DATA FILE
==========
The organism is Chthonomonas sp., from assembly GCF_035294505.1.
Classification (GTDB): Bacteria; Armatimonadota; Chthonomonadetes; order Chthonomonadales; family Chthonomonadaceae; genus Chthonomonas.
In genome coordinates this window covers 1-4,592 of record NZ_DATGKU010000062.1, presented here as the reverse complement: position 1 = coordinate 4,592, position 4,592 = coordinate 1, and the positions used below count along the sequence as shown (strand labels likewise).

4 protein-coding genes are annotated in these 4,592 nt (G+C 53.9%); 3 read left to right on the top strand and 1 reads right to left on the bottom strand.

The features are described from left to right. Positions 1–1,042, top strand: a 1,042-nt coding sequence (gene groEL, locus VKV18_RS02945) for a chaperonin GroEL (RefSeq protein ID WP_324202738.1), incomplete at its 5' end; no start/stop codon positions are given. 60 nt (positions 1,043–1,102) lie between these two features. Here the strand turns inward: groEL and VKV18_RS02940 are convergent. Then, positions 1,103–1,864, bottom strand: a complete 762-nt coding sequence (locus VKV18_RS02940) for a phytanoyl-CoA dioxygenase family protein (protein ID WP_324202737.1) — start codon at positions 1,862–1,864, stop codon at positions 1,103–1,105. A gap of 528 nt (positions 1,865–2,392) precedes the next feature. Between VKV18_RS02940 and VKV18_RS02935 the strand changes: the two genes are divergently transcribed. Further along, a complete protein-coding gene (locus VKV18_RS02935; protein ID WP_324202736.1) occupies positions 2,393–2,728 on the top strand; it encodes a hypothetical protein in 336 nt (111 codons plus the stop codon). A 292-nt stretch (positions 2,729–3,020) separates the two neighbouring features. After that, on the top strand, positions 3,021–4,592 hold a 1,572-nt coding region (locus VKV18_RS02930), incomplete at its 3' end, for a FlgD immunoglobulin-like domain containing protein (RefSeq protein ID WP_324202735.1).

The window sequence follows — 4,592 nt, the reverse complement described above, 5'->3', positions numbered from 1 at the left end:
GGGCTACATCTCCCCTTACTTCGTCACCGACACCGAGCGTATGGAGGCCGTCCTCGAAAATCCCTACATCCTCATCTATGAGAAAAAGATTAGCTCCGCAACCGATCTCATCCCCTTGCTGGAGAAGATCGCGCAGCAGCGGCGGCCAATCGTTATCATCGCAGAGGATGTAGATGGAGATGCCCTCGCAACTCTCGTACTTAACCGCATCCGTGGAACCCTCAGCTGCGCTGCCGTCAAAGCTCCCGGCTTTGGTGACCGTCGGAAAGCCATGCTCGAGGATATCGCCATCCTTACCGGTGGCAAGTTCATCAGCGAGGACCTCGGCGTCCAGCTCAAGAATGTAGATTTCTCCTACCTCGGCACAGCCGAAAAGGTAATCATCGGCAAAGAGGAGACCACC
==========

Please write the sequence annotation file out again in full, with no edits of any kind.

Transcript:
The organism is Chthonomonas sp., from assembly GCF_035294505.1.
Classification (GTDB): Bacteria; Armatimonadota; Chthonomonadetes; order Chthonomonadales; family Chthonomonadaceae; genus Chthonomonas.
In genome coordinates this window covers 1-4,592 of record NZ_DATGKU010000062.1, presented here as the reverse complement: position 1 = coordinate 4,592, position 4,592 = coordinate 1, and the positions used below count along the sequence as shown (strand labels likewise).

4 protein-coding genes are annotated in these 4,592 nt (G+C 53.9%); 3 read left to right on the top strand and 1 reads right to left on the bottom strand.

The features are described from left to right. Positions 1–1,042, top strand: a 1,042-nt coding sequence (gene groEL, locus VKV18_RS02945) for a chaperonin GroEL (RefSeq protein ID WP_324202738.1), incomplete at its 5' end; no start/stop codon positions are given. 60 nt (positions 1,043–1,102) lie between these two features. Here the strand turns inward: groEL and VKV18_RS02940 are convergent. Then, positions 1,103–1,864, bottom strand: a complete 762-nt coding sequence (locus VKV18_RS02940) for a phytanoyl-CoA dioxygenase family protein (protein ID WP_324202737.1) — start codon at positions 1,862–1,864, stop codon at positions 1,103–1,105. A gap of 528 nt (positions 1,865–2,392) precedes the next feature. Between VKV18_RS02940 and VKV18_RS02935 the strand changes: the two genes are divergently transcribed. Further along, a complete protein-coding gene (locus VKV18_RS02935; protein ID WP_324202736.1) occupies positions 2,393–2,728 on the top strand; it encodes a hypothetical protein in 336 nt (111 codons plus the stop codon). A 292-nt stretch (positions 2,729–3,020) separates the two neighbouring features. After that, on the top strand, positions 3,021–4,592 hold a 1,572-nt coding region (locus VKV18_RS02930), incomplete at its 3' end, for a FlgD immunoglobulin-like domain containing protein (RefSeq protein ID WP_324202735.1).

The window sequence follows — 4,592 nt, the reverse complement described above, 5'->3', positions numbered from 1 at the left end:
GGGCTACATCTCCCCTTACTTCGTCACCGACACCGAGCGTATGGAGGCCGTCCTCGAAAATCCCTACATCCTCATCTATGAGAAAAAGATTAGCTCCGCAACCGATCTCATCCCCTTGCTGGAGAAGATCGCGCAGCAGCGGCGGCCAATCGTTATCATCGCAGAGGATGTAGATGGAGATGCCCTCGCAACTCTCGTACTTAACCGCATCCGTGGAACCCTCAGCTGCGCTGCCGTCAAAGCTCCCGGCTTTGGTGACCGTCGGAAAGCCATGCTCGAGGATATCGCCATCCTTACCGGTGGCAAGTTCATCAGCGAGGACCTCGGCGTCCAGCTCAAGAATGTAGATTTCTCCTACCTCGGCACAGCCGAAAAGGTAATCATCGGCAAAGAGGAGACCACC